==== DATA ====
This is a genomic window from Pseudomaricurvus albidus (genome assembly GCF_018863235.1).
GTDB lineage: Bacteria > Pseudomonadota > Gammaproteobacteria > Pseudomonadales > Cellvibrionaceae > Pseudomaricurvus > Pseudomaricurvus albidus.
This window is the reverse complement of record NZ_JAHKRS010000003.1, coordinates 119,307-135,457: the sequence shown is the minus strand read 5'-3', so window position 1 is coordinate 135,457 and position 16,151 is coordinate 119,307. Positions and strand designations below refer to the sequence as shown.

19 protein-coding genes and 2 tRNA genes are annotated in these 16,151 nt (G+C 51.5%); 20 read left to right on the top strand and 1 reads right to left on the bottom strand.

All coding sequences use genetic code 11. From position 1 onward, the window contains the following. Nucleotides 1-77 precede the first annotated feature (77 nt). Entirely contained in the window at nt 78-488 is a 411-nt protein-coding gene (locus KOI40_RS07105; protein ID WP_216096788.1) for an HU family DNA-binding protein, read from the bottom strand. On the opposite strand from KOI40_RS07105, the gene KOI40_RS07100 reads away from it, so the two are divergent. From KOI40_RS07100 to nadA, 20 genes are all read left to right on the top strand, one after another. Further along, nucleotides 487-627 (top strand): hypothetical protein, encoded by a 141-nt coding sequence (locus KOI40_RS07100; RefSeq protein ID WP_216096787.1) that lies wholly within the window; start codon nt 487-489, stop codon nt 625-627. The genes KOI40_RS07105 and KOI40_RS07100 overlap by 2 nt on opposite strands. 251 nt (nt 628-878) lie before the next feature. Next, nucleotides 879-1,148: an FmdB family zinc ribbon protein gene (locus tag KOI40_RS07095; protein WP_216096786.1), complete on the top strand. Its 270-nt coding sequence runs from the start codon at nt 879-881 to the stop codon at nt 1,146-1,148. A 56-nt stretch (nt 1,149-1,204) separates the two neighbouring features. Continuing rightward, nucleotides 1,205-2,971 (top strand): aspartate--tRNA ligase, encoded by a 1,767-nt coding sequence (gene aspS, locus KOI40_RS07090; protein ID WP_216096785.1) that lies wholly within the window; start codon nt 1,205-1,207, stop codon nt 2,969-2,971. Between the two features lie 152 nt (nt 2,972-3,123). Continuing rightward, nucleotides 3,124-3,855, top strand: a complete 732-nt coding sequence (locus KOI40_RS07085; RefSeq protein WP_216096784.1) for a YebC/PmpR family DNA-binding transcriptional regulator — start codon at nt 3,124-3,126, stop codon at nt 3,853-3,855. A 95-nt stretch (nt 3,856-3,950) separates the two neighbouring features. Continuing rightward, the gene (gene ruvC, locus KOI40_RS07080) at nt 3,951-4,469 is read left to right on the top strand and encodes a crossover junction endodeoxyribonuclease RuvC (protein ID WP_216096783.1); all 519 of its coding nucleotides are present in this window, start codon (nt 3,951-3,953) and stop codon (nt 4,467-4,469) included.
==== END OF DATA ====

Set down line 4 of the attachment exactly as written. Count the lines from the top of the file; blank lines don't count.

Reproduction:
19 protein-coding genes and 2 tRNA genes are annotated in these 16,151 nt (G+C 51.5%); 20 read left to right on the top strand and 1 reads right to left on the bottom strand.